Talk:Human skeletal changes due to bipedalism
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Found an article on the effects of human bipedalism upon the pelvis (particularly in females) by David K. Jordan. Would add it to this article, but I don't know anything about medicine (just stumbled across it by chance), so I'll just leave this link here and hope that someone finds it useful enough... --Koveras ☭ 14:12, 11 June 2010 (UTC)
Some suggestions to add to article:
1. Maybe add some problems due to these human changes. Found an article that discusses problems during labor due to changes in the human birth canal and larger human brains, ergo, larger human skulls.
2. The same article mentioned above also points out some differences in morphology between the male and female pelvis bones as well, I found this quite interesting and thought maybe it could also be added.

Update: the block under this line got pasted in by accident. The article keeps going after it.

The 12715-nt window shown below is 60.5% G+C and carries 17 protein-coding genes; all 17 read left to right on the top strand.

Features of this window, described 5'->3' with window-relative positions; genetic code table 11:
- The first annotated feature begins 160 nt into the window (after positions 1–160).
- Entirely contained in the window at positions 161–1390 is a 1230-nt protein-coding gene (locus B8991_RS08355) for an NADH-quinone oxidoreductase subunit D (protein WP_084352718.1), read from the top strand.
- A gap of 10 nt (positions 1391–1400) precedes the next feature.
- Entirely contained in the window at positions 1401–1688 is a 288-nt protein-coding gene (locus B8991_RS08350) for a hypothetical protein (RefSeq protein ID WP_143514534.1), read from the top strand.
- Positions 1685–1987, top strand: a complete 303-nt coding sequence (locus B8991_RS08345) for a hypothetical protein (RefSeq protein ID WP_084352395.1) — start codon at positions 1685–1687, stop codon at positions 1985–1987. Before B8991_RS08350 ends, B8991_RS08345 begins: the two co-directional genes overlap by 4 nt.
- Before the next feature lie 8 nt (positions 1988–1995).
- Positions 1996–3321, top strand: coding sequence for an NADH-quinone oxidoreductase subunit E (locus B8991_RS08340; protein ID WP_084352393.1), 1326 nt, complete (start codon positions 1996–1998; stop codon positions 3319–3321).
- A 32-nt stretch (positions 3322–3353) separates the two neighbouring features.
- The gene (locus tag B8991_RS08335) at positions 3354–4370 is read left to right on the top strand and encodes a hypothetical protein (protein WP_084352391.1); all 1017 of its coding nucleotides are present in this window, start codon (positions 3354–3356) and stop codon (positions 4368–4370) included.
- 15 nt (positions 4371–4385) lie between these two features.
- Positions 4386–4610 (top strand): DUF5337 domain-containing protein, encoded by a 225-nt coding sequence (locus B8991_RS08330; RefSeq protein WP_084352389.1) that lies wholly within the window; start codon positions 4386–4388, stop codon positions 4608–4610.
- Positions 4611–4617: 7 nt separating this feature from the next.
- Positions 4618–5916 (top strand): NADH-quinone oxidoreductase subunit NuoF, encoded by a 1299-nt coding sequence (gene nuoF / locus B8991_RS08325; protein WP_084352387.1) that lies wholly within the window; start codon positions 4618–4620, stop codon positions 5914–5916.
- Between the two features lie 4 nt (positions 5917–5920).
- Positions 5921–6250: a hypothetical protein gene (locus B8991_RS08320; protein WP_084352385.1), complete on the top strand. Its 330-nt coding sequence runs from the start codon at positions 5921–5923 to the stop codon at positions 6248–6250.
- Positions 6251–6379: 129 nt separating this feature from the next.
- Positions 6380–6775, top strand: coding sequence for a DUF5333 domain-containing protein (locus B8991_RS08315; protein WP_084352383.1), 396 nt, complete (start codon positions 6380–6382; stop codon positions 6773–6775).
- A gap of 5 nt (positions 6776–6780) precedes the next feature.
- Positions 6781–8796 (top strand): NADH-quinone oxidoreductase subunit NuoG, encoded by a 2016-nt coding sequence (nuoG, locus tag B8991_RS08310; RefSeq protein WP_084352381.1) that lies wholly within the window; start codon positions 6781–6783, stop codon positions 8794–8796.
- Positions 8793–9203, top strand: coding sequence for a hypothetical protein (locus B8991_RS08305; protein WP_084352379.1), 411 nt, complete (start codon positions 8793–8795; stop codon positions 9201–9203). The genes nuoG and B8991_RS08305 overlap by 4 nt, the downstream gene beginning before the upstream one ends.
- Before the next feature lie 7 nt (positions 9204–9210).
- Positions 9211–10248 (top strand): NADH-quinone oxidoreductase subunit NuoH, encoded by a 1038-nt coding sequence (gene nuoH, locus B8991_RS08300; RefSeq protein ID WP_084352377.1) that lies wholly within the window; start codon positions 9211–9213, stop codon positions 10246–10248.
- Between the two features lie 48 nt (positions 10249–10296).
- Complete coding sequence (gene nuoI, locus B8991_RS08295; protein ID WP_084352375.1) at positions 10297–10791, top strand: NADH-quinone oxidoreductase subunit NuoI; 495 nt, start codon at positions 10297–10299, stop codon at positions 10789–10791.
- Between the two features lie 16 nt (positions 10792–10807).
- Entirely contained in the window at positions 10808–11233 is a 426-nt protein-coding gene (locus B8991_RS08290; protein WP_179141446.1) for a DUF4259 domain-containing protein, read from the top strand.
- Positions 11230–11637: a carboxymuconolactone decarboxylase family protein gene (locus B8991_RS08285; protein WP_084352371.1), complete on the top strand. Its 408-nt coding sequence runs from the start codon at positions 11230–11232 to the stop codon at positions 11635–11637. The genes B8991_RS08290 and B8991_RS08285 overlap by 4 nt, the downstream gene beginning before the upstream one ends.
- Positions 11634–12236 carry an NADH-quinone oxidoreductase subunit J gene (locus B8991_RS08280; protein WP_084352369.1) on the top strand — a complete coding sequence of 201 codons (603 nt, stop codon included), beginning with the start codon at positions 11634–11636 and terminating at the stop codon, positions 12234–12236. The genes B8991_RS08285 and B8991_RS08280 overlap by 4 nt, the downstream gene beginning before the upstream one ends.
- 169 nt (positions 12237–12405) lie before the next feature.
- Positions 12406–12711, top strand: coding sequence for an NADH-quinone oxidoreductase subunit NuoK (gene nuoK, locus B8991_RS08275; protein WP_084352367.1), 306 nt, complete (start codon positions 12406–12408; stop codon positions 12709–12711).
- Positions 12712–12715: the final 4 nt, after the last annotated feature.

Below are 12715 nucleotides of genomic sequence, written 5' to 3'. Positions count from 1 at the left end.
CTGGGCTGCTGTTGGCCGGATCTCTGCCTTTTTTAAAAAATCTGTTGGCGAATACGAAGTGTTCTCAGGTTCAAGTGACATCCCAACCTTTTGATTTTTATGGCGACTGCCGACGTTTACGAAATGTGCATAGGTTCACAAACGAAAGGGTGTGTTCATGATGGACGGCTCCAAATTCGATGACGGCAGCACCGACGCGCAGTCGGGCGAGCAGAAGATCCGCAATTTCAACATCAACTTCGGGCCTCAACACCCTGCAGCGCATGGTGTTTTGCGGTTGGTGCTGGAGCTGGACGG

3. There is a lot more detail that can be added to the 'Hip' section. There are further in-depth details in the above mentioned article that I believe would be appropriate to add. — Preceding unsigned comment added by Stammen.44 (talk • contribs) 01:32, 1 October 2014 (UTC)
Some more suggestions to help improve the article:
1. I found an article that discussed the changes in bone structure of the femur in infants as they learn to walk. I feel like this may be worth adding to the article.
2. The addition of images may be useful to help illustrate the changes discussed in the article. A simple one such as this might help people to understand how the angle of your femur helps to support your weight.
3. Another article I found discussed how femoral/humeral strength and length changed during a human's development. The researchers also compared these results to those gathered from baboons. Some of this information may be worth adding to the article as well.
- Remember to make sure images are either public domain, creative commons, or permission is given by the image owner. HCA (talk) 13:59, 2 October 2014 (UTC)